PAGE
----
As we wait for the proposed mural ordinance to reach City Council August 20, let's have a look at what else has been happening with murals, public art, and street art in July of 2013.
LA Street Art Gallery has a photo by Gabriel Vanini that spots a lone fish on a Broadway building (see above). It's a close match to the view Harold Lloyd once had in "Safety Last" from 1923.
While dodging the Midwestern thunder and rain, muralist Kent Twitchell completed his latest work. While mentoring local artists, L.A.-based Twitchell's 40-foot mural of Ruby Dee is now on the walls of Karamus House, a historic African-American playhouse in Cleveland's Fairfax neighborhood. The mural honors the favored actress, who was born in Cleveland, and a playhouse alum who often returned home to support the arts, reports The Plain-Dealer.
July opened with an editorial package about murals from the Los Angeles Times, seemingly timed for the ordinance moving forward to City Council. The ordinance had stalled at the time with concerns, including allowing murals on single-family residences. The stories went forward.
A play about Banksy's time in Los Angeles is based on a true story. "Banksy, The Room in the Elephant" is a stage production about Tachowa Covington, who was made homeless when the water tank he was living in became a collectors item after Banksy painted the words "This looks a bit like an elephant." The play was written by Tom Wainwright and will presented at the Edinburgh Festival.
The Los Angeles Fund for Public Education unveiled Shepard Fairey's version of art that will wrap city buses and billboards for L.A. Fund's creativity in education campaign. The ongoing hashmark will be #ArtsMatter.
Ramiro Gomez returned to one of the spots that inspired his "Hidden Hill" series; West Hollywood Park, where Latina nannys take children out for some time under the sun. While installing new pieces, Gomez continued to capture images on site, as you can see in the photo of a worker walking by, revealing how the artist recreates what he sees. "It was a moment that was not very meaningful at first glance, just a woman walking at West Hollywood Park," said Gomez on Facebook. "But what I couldn't see is what caught my attention, because this woman has a life of her own, I wondered who was she? Where was she going?"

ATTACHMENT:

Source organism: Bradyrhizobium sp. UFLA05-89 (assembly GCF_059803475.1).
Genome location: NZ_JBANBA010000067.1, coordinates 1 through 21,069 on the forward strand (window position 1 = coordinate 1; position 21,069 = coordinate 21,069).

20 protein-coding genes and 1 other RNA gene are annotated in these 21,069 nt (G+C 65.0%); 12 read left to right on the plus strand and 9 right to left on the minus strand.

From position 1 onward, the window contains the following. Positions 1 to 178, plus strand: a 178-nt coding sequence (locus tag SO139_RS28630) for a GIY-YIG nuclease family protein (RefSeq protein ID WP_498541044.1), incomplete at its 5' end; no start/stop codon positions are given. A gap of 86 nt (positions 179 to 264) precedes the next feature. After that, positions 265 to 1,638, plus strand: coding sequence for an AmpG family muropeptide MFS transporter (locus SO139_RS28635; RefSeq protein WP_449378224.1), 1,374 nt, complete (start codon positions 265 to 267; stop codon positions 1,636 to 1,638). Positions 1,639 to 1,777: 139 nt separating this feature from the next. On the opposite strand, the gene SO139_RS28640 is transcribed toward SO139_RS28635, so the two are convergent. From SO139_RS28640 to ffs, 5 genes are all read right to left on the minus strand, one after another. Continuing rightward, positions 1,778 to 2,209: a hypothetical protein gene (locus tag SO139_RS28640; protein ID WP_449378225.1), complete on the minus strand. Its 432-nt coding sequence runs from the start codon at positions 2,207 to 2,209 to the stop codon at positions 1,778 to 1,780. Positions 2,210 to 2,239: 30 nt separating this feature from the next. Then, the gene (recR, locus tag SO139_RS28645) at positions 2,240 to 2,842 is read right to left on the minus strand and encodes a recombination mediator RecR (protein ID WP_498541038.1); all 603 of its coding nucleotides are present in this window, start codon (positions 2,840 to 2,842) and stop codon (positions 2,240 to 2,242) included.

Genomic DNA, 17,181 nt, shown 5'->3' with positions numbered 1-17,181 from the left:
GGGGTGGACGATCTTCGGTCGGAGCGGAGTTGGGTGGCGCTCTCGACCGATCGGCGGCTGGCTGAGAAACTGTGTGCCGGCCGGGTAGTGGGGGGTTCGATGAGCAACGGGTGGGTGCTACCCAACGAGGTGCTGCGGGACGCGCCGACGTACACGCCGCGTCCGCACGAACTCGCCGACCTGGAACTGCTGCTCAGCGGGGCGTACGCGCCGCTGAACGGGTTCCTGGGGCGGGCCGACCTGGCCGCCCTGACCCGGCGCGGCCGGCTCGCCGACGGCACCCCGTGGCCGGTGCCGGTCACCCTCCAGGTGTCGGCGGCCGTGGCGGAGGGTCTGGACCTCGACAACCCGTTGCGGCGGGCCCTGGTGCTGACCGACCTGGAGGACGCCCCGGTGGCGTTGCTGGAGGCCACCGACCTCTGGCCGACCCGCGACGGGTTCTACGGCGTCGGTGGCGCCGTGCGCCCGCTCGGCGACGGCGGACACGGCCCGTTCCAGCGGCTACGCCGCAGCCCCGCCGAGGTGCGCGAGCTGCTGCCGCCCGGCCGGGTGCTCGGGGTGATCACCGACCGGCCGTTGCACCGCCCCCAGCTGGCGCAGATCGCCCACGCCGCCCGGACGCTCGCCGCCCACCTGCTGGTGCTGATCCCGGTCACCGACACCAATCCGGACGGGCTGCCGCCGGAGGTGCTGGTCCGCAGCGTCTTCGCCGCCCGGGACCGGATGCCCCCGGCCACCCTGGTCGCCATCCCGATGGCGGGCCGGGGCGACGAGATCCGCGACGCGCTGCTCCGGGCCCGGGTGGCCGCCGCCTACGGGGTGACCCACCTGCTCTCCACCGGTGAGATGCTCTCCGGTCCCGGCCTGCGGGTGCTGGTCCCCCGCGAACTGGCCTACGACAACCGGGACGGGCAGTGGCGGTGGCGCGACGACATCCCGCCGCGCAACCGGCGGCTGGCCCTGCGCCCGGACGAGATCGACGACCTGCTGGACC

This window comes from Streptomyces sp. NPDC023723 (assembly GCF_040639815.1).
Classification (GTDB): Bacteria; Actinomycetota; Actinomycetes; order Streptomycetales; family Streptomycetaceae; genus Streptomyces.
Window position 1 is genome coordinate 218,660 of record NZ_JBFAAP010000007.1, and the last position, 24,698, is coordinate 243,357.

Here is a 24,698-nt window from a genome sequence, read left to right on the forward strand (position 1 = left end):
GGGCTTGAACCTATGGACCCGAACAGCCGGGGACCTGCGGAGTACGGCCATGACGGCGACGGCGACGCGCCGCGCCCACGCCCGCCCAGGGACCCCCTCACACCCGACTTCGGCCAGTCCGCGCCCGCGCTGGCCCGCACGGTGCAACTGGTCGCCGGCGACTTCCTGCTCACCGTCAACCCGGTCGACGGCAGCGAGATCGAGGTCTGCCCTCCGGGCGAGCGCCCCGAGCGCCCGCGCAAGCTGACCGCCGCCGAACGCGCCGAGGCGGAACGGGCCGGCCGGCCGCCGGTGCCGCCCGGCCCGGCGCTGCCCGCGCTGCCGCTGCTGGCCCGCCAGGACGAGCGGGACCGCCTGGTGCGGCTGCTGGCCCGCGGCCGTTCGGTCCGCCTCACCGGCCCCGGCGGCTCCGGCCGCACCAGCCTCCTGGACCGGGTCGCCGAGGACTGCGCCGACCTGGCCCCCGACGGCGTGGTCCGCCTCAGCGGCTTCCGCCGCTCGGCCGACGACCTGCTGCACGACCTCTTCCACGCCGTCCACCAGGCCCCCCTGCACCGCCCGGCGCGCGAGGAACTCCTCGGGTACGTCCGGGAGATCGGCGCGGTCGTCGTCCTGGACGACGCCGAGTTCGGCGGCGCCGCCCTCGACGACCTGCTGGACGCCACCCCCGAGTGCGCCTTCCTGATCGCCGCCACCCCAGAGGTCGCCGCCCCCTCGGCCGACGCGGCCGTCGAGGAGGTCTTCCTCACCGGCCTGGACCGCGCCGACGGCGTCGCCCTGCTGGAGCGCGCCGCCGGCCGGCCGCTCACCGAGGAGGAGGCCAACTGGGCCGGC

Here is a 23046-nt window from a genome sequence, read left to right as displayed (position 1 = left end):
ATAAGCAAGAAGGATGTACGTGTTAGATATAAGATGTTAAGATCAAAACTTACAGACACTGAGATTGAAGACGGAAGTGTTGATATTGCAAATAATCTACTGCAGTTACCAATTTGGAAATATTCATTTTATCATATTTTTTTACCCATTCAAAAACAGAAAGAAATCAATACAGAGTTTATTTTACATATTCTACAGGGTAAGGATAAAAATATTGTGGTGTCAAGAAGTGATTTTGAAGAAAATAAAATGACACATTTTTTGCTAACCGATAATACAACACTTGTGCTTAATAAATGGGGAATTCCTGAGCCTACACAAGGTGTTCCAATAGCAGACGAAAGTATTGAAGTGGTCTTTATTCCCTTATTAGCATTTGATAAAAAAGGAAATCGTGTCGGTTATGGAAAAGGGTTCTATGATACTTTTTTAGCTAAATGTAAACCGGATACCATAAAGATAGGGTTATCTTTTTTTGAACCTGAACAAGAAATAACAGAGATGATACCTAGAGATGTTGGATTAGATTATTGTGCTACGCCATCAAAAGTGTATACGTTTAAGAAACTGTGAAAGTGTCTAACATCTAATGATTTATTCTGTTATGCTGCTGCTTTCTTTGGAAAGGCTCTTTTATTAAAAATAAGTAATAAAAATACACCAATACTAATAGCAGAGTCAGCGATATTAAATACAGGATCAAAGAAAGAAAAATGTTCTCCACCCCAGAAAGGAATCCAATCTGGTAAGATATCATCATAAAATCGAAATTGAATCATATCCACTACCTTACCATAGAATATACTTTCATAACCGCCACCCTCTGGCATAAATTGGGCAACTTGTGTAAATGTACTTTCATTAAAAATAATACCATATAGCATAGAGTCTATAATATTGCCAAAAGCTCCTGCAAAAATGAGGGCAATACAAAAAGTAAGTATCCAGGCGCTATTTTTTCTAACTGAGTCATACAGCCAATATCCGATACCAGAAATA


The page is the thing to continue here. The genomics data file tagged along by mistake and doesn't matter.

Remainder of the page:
In Venice, David Flores installed a mural of Nelson Mandela in time for Nelson Mandela Day, and the 95th birthday of the ailing former president of South Africa. The mural is on The Venice Love Shack at 2121 Venice Boulevard.
Man One continues leading the invasion in Derry, Northern Ireland, and London England, with shows he's curating, featured in, and leading workshops. Other artists in this unofficial good will tour include Codak, Vyal, Bonzai, Isaias Crow, Werc, Erin Yoshi and Shaun Burner.
At the Museum of Latin American Art, Gregorio Luke will present a new series of lectures on Mexican art: painting, sculpture, films and music, highlighted by full-size reproductions works artists like Diego Rivera, David Alfaro Siqueiros and Frida Kahlo, reports the Long Beach Telegram. ADD: The Detroit Institute of Art's $2 billion collection is seizable and an issue "that art historian and activist Gregorio Luke wants to address at the next Mural Under the Stars," reports the Long Beach Post.
The revived LAX terminal also upgraded its public art. Los Angeles International airport launched of its first public arts festival, "Influx: Art at LAX," which will remain on display until December 31. The exhibition features 11 large-scale installations and travel-themed artwork from 45 Los Angeles artists, as presented by Los Angeles World Airports and the City of Los Angeles Department of Cultural Affairs. Plan ahead. Some of the exhibitions are in areas viewable to ticketed passengers.
Los Angeles is well represented at "Art Intersections: An Asian-Latino Pop-up Gallery" Aug 6 and 7 at the Smithsonian; Shizu Saldamando, Lalo Alcaraz, and Clement Hanami, are joined by Adriel Luis, Albert Reyes, Ana Serrano, kozyndan. Eric Nakamura,
Wildlife and Calder Greenwood were at it again. Seen in this photo, taken on the corner of Spring and Fourth downtown, a surveillance camera is a reminder that Wildlife and Greenwood are always watching.
Top: Fish on Broadway. Photo: LA Street Art Gallery